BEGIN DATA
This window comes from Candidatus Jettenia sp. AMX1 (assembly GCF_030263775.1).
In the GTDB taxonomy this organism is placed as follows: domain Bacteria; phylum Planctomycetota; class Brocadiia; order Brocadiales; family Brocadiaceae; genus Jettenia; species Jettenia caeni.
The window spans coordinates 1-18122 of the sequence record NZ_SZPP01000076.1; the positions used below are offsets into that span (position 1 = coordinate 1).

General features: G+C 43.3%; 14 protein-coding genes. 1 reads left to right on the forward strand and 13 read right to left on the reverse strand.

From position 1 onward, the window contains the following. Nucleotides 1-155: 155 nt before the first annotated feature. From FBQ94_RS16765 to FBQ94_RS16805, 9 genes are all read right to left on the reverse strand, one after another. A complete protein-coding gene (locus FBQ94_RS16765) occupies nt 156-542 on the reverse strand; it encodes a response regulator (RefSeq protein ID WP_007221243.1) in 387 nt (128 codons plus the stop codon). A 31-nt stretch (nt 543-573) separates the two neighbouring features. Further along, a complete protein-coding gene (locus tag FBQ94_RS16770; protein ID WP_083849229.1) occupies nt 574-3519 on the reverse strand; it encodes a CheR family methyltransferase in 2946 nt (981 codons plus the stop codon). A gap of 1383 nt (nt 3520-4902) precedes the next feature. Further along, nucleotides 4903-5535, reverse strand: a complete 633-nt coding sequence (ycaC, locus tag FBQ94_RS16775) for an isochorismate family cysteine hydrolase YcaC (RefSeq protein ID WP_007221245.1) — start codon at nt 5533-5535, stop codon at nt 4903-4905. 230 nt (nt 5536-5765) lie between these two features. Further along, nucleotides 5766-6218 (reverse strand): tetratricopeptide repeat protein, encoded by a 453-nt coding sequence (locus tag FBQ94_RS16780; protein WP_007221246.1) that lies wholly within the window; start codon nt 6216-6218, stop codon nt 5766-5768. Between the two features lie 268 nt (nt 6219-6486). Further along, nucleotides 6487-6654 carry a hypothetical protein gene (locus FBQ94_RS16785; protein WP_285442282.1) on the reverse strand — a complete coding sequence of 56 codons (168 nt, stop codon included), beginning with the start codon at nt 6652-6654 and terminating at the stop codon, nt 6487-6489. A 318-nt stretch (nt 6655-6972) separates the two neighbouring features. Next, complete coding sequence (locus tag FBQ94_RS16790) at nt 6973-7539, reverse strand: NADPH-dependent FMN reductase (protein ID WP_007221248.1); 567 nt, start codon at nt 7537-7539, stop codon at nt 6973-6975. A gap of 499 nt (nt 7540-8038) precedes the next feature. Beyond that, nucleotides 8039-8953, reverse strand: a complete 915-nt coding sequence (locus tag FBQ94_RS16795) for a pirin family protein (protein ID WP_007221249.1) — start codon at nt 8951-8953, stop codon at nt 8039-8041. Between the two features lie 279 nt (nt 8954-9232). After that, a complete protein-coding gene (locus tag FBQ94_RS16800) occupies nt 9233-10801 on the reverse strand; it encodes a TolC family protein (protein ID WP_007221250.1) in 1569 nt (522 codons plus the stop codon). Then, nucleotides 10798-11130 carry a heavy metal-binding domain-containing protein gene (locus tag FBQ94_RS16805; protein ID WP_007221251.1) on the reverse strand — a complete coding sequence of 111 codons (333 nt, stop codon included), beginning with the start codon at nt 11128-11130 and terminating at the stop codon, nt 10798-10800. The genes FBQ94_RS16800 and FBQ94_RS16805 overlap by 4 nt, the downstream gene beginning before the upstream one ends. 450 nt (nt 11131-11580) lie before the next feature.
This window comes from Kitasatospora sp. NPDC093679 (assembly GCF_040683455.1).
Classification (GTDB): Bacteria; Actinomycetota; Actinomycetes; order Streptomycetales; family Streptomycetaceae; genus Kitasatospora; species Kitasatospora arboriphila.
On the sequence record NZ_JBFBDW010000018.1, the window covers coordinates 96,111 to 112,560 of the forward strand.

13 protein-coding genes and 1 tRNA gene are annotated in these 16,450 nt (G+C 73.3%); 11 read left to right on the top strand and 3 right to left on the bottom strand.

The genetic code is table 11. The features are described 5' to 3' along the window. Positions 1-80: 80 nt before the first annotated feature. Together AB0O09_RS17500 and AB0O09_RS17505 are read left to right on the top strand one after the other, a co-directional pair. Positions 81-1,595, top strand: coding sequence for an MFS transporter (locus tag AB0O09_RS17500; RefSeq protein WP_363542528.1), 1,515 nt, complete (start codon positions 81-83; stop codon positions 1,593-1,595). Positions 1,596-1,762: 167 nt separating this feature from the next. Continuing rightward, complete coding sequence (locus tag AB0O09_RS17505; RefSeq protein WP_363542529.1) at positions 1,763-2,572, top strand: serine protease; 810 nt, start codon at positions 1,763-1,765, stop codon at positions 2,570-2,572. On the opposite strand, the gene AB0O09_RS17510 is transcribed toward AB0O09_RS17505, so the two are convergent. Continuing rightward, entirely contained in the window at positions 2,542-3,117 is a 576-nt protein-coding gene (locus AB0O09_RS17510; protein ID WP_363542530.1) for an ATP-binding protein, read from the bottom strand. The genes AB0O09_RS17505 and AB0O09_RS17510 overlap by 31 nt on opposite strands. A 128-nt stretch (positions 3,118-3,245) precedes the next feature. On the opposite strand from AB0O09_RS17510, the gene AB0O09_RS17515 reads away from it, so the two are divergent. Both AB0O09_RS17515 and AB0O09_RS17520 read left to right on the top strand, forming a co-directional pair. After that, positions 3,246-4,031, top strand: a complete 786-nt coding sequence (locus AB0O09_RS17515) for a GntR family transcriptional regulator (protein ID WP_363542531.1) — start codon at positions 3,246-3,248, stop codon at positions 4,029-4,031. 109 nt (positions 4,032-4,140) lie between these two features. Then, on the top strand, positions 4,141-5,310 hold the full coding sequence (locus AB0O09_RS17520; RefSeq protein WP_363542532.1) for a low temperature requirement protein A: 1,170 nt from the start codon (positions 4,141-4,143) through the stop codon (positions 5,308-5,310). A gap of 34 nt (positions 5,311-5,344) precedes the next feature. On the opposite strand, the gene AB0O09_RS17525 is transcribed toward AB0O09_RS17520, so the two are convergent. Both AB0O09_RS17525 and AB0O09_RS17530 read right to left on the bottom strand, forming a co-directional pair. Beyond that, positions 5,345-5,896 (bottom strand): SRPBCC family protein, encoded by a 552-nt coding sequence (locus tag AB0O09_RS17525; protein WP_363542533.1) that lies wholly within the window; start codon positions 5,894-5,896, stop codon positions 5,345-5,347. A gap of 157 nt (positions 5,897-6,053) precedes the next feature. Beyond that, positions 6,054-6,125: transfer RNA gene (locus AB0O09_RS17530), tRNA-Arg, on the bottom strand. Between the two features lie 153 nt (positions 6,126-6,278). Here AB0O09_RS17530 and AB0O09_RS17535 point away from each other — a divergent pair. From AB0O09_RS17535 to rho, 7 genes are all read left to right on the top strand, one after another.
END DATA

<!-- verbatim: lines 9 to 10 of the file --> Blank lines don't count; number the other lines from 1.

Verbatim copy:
13 protein-coding genes and 1 tRNA gene are annotated in these 16,450 nt (G+C 73.3%); 11 read left to right on the top strand and 3 right to left on the bottom strand.

The genetic code is table 11. The features are described 5' to 3' along the window. Positions 1-80: 80 nt before the first annotated feature. Together AB0O09_RS17500 and AB0O09_RS17505 are read left to right on the top strand one after the other, a co-directional pair. Positions 81-1,595, top strand: coding sequence for an MFS transporter (locus tag AB0O09_RS17500; RefSeq protein WP_363542528.1), 1,515 nt, complete (start codon positions 81-83; stop codon positions 1,593-1,595). Positions 1,596-1,762: 167 nt separating this feature from the next. Continuing rightward, complete coding sequence (locus tag AB0O09_RS17505; RefSeq protein WP_363542529.1) at positions 1,763-2,572, top strand: serine protease; 810 nt, start codon at positions 1,763-1,765, stop codon at positions 2,570-2,572. On the opposite strand, the gene AB0O09_RS17510 is transcribed toward AB0O09_RS17505, so the two are convergent. Continuing rightward, entirely contained in the window at positions 2,542-3,117 is a 576-nt protein-coding gene (locus AB0O09_RS17510; protein ID WP_363542530.1) for an ATP-binding protein, read from the bottom strand. The genes AB0O09_RS17505 and AB0O09_RS17510 overlap by 31 nt on opposite strands. A 128-nt stretch (positions 3,118-3,245) precedes the next feature. On the opposite strand from AB0O09_RS17510, the gene AB0O09_RS17515 reads away from it, so the two are divergent. Both AB0O09_RS17515 and AB0O09_RS17520 read left to right on the top strand, forming a co-directional pair. After that, positions 3,246-4,031, top strand: a complete 786-nt coding sequence (locus AB0O09_RS17515) for a GntR family transcriptional regulator (protein ID WP_363542531.1) — start codon at positions 3,246-3,248, stop codon at positions 4,029-4,031. 109 nt (positions 4,032-4,140) lie between these two features. Then, on the top strand, positions 4,141-5,310 hold the full coding sequence (locus AB0O09_RS17520; RefSeq protein WP_363542532.1) for a low temperature requirement protein A: 1,170 nt from the start codon (positions 4,141-4,143) through the stop codon (positions 5,308-5,310). A gap of 34 nt (positions 5,311-5,344) precedes the next feature. On the opposite strand, the gene AB0O09_RS17525 is transcribed toward AB0O09_RS17520, so the two are convergent. Both AB0O09_RS17525 and AB0O09_RS17530 read right to left on the bottom strand, forming a co-directional pair. Beyond that, positions 5,345-5,896 (bottom strand): SRPBCC family protein, encoded by a 552-nt coding sequence (locus tag AB0O09_RS17525; protein WP_363542533.1) that lies wholly within the window; start codon positions 5,894-5,896, stop codon positions 5,345-5,347. A gap of 157 nt (positions 5,897-6,053) precedes the next feature. Beyond that, positions 6,054-6,125: transfer RNA gene (locus AB0O09_RS17530), tRNA-Arg, on the bottom strand. Between the two features lie 153 nt (positions 6,126-6,278). Here AB0O09_RS17530 and AB0O09_RS17535 point away from each other — a divergent pair. From AB0O09_RS17535 to rho, 7 genes are all read left to right on the top strand, one after another.